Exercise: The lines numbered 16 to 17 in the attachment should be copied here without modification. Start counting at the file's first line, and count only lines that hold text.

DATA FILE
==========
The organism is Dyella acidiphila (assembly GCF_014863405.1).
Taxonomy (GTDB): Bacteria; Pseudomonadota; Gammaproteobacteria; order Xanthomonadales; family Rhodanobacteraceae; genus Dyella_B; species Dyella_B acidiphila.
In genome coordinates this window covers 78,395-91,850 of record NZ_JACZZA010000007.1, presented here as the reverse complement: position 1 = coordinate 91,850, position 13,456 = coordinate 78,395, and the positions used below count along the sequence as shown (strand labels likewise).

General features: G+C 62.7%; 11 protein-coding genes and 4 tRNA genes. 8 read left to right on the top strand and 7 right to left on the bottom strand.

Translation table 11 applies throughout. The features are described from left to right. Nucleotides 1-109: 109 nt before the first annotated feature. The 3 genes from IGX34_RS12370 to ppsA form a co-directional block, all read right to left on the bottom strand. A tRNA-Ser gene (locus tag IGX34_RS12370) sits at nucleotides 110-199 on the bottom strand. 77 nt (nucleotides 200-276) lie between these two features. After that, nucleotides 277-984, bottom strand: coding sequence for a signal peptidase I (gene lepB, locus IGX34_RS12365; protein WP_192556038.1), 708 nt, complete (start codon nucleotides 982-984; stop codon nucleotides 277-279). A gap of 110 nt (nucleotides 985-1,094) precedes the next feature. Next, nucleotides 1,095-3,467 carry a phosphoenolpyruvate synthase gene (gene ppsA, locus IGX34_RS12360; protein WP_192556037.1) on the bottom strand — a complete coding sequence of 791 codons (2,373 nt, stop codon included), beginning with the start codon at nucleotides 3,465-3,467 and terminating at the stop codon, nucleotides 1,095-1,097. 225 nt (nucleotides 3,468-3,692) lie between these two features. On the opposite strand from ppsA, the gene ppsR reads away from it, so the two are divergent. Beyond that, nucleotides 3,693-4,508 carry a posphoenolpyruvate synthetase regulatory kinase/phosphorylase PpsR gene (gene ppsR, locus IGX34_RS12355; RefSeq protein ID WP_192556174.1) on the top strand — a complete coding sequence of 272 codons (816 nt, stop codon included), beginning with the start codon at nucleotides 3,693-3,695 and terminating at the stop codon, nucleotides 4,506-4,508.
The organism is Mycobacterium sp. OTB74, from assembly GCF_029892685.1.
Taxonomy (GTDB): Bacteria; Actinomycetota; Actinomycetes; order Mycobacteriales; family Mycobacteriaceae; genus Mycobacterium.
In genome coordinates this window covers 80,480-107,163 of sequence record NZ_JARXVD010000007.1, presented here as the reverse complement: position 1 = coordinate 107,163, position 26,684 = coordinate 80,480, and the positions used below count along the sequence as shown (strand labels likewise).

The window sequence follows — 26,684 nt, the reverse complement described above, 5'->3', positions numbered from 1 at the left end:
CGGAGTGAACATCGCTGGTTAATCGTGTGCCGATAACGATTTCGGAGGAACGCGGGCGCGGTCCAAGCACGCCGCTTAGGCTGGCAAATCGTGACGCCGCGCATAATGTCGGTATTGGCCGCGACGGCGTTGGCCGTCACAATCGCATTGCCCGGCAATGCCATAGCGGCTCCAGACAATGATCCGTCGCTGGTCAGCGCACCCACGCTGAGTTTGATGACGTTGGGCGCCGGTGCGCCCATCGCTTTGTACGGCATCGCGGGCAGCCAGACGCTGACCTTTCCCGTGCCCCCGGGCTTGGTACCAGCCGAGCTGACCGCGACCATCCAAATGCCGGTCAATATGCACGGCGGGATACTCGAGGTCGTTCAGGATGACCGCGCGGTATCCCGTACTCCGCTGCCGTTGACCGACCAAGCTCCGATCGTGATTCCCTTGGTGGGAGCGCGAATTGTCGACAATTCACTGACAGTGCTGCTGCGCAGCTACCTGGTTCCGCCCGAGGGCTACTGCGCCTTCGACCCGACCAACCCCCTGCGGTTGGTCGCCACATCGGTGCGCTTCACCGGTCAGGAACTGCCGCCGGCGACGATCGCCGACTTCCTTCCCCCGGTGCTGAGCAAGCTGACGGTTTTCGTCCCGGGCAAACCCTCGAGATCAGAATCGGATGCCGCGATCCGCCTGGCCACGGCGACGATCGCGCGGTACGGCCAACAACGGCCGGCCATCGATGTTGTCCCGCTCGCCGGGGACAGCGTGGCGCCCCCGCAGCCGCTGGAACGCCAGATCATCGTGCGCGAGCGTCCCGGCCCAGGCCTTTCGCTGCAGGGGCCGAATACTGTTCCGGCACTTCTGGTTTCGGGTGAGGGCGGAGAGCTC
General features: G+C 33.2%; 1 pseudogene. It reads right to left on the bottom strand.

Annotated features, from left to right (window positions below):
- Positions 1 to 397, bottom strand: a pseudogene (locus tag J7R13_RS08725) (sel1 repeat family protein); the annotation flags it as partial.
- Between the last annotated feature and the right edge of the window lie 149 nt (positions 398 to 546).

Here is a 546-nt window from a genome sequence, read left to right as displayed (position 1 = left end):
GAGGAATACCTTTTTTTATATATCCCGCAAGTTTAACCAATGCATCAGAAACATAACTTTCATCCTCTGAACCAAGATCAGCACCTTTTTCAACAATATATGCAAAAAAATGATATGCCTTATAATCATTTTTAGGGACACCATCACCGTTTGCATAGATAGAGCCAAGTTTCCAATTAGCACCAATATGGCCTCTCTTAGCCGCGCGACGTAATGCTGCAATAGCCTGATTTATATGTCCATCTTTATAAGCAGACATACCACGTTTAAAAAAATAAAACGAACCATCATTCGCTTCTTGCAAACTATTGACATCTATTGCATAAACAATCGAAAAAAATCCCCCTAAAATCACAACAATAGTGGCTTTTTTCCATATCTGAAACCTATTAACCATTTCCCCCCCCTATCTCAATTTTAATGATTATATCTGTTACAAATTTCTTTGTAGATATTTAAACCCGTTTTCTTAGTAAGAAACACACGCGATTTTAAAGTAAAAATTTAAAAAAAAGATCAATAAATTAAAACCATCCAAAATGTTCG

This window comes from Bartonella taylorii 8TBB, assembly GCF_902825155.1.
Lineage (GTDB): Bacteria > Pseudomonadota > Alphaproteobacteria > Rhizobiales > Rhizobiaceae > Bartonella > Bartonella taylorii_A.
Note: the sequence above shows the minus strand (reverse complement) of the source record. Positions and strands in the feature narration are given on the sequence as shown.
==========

GAGGAATACCTTTTTTTATATATCCCGCAAGTTTAACCAATGCATCAGAAACATAACTTTCATCCTCTGAACCAAGATCAGCACCTTTTTCAACAATATATGCAAAAAAATGATATGCCTTATAATCATTTTTAGGGACACCATCACCGTTTGCATAGATAGAGCCAAGTTTCCAATTAGCACCAATATGGCCTCTCTTAGCCGCGCGACGTAATGCTGCAATAGCCTGATTTATATGTCCATCTTTATAAGCAGACATACCACGTTTAAAAAAATAAAACGAACCATCATTCGCTTCTTGCAAACTATTGACATCTATTGCATAAACAATCGAAAAAAATCCCCCTAAAATCACAACAATAGTGGCTTTTTTCCATATCTGAAACCTATTAACCATTTCCCCCCCCTATCTCAATTTTAATGATTATATCTGTTACAAATTTCTTTGTAGATATTTAAACCCGTTTTCTTAGTAAGAAACACACGCGATTTTAAAGTAAAAATTTAAAAAAAAGATCAATAAATTAAAACCATCCAAAATGTTCG

This window comes from Bartonella taylorii 8TBB, assembly GCF_902825155.1.